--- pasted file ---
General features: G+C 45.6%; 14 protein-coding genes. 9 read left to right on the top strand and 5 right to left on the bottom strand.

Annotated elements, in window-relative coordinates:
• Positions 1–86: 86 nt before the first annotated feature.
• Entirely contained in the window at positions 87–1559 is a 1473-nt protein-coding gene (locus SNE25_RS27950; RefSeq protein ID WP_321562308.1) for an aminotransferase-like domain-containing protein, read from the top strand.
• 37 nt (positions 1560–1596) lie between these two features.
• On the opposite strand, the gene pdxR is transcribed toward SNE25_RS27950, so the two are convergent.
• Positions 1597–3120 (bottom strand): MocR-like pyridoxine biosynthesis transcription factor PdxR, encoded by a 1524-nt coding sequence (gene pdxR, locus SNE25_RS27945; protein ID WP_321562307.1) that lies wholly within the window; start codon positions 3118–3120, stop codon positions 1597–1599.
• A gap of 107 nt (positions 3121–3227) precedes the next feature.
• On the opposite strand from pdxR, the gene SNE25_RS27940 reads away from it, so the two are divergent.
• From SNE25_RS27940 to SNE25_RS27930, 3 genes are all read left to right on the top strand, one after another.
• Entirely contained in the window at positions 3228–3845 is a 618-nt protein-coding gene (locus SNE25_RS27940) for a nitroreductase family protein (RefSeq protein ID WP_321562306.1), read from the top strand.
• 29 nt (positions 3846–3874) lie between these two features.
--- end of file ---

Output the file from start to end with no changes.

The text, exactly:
General features: G+C 45.6%; 14 protein-coding genes. 9 read left to right on the top strand and 5 right to left on the bottom strand.

Annotated elements, in window-relative coordinates:
• Positions 1–86: 86 nt before the first annotated feature.
• Entirely contained in the window at positions 87–1559 is a 1473-nt protein-coding gene (locus SNE25_RS27950; RefSeq protein ID WP_321562308.1) for an aminotransferase-like domain-containing protein, read from the top strand.
• 37 nt (positions 1560–1596) lie between these two features.
• On the opposite strand, the gene pdxR is transcribed toward SNE25_RS27950, so the two are convergent.
• Positions 1597–3120 (bottom strand): MocR-like pyridoxine biosynthesis transcription factor PdxR, encoded by a 1524-nt coding sequence (gene pdxR, locus SNE25_RS27945; protein ID WP_321562307.1) that lies wholly within the window; start codon positions 3118–3120, stop codon positions 1597–1599.
• A gap of 107 nt (positions 3121–3227) precedes the next feature.
• On the opposite strand from pdxR, the gene SNE25_RS27940 reads away from it, so the two are divergent.
• From SNE25_RS27940 to SNE25_RS27930, 3 genes are all read left to right on the top strand, one after another.
• Entirely contained in the window at positions 3228–3845 is a 618-nt protein-coding gene (locus SNE25_RS27940) for a nitroreductase family protein (RefSeq protein ID WP_321562306.1), read from the top strand.
• 29 nt (positions 3846–3874) lie between these two features.